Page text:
Convicted: Was Ghislaine Maxwell a criminal when she was younger?
Content Warning: This article contains discussions of sexual abuse, including the sexual abuse of minors, and sex trafficking.
The case is over – or is it? On December 29th, 2021, Ghislaine Maxwell was found guilty of five counts of sex trafficking charges, including one involving a minor in sex trafficking. This means she will be in prison for at least sixty years, and she will also be on trial next year, facing more jail time if she’s convicted of lying under oath.
This is a victory for the victims. But was Maxwell always a criminal? What acts did Ghislaine Maxwell commit when she was younger? And how do we move forward after these horrendous acts? Let’s go over this woman’s history, talk about the conviction, see her past acts, and discuss how to continue on.
Who is Ghislaine Maxwell?
Ghislaine Maxwell, when younger, was a British socialite who had ties to Jeffrey Epstein, a convicted sex offender who abused minors. In the early 1990s, she moved to the United States after the death of her father and became more deeply involved with Epstein. The two were romantic partners and close associates for over twenty years.
But after Epstein served jail time for the prostitution of a minor in the late 2000s, she began to distance herself from him. This led to her relationship with Ted Waitt, then Scott Borgerson, who she married in 2016, living a quiet life with him from that point forward.
Now that we know who she is, what exactly is the newest conviction about? And what does this have to do with Ghislaine Maxwell’s younger days?
Ghislaine Maxwell’s recent conviction
In mid-2020, Maxwell was arrested by the FBI, and charged with six criminal counts. These consisted of enticing and sex trafficking minors, along with lying under oath. All in all, Maxwell was accused of knowingly assisting with grooming young girls for Epstein, over the course of a decade. She plead not guilty, and charges were split into two cases, with the perjury trial being set for a later date.
The trial began in late November of 2021. Four women testified against Maxwell, giving their accounts of being abused by Epstein, and Maxwell’s involvement in those activities. She was painted as a central figure of their abuse, not a bystander, but one who was actively involved in these wrongs.
A month later, she was convicted. Maxwell’s lawyers are trying to appeal the verdict, denying her involvement. However, we find the words of Alison Moe, the Assistant U.S. Attorney, to be the most damning summary of this case: “Ghislaine Maxwell made her own choices. She committed crimes hand in hand with Jeffrey Epstein. She was a grown woman who knew exactly what she was doing.” So what did Ghislaine Maxwell’s younger self actually do? Let’s take a look.
Ghislaine Maxwell’s younger days of crime
According to the witness testimonies in the case, Maxwell was intertwined with Epstein’s activities. She would pay the victims after they pleased Epstein, discuss sexual topics with them, grope them, and much more. If it made Epstein happy, she did it, regardless of the well-being of the minors involved.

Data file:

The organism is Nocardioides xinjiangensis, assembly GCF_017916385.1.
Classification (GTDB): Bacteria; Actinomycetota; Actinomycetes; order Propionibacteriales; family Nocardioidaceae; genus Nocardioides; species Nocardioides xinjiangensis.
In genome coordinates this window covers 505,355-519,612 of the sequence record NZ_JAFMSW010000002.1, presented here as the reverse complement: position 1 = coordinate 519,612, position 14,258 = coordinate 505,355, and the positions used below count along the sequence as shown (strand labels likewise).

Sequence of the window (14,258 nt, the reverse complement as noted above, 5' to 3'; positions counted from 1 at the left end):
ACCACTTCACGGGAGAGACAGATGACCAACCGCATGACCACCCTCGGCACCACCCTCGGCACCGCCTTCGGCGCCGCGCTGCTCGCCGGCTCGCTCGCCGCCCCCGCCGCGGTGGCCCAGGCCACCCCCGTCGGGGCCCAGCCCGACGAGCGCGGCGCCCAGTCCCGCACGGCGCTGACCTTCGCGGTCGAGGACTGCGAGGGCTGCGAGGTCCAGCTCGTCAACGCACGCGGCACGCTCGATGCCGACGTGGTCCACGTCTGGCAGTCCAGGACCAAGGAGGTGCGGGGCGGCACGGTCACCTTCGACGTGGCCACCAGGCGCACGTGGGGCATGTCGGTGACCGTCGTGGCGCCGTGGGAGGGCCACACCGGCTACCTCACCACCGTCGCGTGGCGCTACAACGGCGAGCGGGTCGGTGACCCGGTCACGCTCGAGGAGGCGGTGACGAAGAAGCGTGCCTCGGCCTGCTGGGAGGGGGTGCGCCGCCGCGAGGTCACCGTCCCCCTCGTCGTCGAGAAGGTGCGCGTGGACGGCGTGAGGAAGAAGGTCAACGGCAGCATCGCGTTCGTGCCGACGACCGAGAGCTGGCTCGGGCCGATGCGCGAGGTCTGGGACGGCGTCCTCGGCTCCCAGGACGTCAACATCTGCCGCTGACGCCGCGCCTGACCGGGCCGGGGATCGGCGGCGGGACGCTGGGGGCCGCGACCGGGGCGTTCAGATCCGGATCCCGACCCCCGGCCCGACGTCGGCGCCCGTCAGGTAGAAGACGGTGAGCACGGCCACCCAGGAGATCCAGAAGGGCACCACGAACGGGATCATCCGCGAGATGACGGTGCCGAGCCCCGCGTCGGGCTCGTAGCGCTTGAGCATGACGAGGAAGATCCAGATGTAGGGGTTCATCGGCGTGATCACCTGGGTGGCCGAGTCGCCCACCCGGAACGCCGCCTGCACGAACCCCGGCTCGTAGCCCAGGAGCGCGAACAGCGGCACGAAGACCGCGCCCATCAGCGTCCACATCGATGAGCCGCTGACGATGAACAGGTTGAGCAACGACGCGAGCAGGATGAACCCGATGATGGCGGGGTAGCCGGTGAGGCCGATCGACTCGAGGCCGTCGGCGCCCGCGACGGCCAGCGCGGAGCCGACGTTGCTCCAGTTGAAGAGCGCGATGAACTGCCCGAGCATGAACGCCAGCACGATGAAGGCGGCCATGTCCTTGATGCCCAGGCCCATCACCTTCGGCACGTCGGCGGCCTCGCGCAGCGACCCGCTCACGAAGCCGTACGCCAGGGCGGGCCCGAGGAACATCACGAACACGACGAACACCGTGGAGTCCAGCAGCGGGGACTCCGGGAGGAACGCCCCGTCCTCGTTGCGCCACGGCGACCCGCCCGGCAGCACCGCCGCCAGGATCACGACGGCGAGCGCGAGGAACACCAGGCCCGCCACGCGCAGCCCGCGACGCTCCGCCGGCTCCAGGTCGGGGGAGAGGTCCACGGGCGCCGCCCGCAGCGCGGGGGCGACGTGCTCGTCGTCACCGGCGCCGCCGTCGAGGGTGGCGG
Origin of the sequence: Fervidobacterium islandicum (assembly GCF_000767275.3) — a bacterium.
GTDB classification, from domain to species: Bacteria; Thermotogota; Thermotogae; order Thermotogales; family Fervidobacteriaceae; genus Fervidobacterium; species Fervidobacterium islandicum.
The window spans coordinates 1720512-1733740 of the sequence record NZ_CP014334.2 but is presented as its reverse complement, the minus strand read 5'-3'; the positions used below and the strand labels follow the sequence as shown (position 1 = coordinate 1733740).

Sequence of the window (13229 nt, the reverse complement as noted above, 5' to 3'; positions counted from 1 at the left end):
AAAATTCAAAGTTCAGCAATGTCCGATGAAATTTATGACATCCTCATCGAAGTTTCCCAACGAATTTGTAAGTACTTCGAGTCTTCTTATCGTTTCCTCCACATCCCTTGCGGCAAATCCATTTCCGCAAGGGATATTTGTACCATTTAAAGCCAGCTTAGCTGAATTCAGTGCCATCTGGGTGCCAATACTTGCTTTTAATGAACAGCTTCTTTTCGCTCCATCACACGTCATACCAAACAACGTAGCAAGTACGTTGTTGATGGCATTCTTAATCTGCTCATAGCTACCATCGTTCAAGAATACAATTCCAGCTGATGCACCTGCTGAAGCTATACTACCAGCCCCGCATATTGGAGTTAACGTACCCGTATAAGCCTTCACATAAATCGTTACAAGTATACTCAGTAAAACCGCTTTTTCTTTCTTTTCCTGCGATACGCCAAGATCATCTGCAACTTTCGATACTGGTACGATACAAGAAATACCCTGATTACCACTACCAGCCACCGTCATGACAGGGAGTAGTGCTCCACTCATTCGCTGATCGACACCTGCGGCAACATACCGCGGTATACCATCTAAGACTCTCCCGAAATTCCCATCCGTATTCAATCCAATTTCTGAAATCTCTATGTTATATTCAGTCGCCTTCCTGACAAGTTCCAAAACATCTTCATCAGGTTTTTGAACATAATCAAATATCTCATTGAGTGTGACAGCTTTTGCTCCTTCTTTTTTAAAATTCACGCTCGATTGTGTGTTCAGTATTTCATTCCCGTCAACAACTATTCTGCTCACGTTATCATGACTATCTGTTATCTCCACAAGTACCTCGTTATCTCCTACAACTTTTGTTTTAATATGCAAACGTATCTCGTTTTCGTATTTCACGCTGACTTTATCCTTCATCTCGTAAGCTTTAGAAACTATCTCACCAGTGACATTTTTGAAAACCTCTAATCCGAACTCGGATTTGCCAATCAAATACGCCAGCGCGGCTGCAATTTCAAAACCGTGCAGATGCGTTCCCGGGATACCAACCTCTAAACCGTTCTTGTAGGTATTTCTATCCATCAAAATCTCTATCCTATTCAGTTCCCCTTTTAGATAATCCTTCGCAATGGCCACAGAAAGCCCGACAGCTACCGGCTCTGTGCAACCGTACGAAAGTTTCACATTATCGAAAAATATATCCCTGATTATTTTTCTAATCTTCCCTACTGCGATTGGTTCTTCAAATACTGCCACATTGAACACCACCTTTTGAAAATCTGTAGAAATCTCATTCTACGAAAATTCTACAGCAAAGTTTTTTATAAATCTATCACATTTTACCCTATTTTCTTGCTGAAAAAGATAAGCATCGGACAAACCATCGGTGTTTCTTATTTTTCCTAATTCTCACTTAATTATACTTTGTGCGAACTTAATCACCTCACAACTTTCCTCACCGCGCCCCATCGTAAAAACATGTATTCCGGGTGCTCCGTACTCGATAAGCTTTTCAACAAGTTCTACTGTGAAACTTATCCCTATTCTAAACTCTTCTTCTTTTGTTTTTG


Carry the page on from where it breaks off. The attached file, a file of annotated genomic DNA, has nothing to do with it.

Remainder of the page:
One victim, Annie Farmer, said that Maxwell had a “pattern of predatory behavior,” and said that, “She has caused hurt to many more women than the few of us who had the chance to testify in the courtroom.”
And now, justice is served. As U.S. Attorney Damian Williams said, “[T]oday, justice has been done. I want to commend the bravery of the girls – now grown women – who stepped out of the shadows and into the courtroom. Their courage & willingness to face their abuser made this case, and today’s result, possible.”
How do we move forward?
Various writers gave their opinions on this case, so we would like to share a few of them. First, in a piece for the Independent, Jess Phillips spoke about how sexual assault victims are often not given justice and wrote these powerful closing words:
“The reality people often miss when we talk about how much victims of rape and exploitation suffer in a broken system is that it leaves rapists living all over our country, laughing at how they have got away with it, and knowing they will again. I hope today that the men in this case are laughing a little less, but the real victory comes when getting away with rape and sexual abuse is no longer the norm.”
Chorie Sicha, in an article for New York Magazine, stated that “It Doesn’t Matter Why Ghislaine Maxwell Did It,” and said this frank statement, “We’re all trying to figure out how Maxwell got here. But I don’t care what happened to her. She’s not a character. . . After thinking about her too much for too long, here’s where I come down: I think she’s fucking awful, and I think she doesn’t know it. What you do matters, not why you do it.”
Finally, Carli Pierson wrote in a USA TODAY piece how the trial made her relive her own trauma, discussing how sexual abuse broke her as a child, and she slowly was able to rebuild herself in adulthood. She used the opportunity to highlight Colorado’s new child sexual abuse law, and stated, “Maxwell’s trial may be over. But for millions of Americans, the trauma caused by childhood sexual abuse has no expiration date.”
For Phillips & Pierson, we must remember to not only believe victims but fight for legislation so that abusers cannot get away with their actions. It’s easy to try and paint these cases into a neat narrative, as Sicha points out, but these cases are messy & ugly, and “happily ever after” often isn’t possible. Let us create a better future together, and fight for a society where abusers aren’t made into characters, and victims are believed.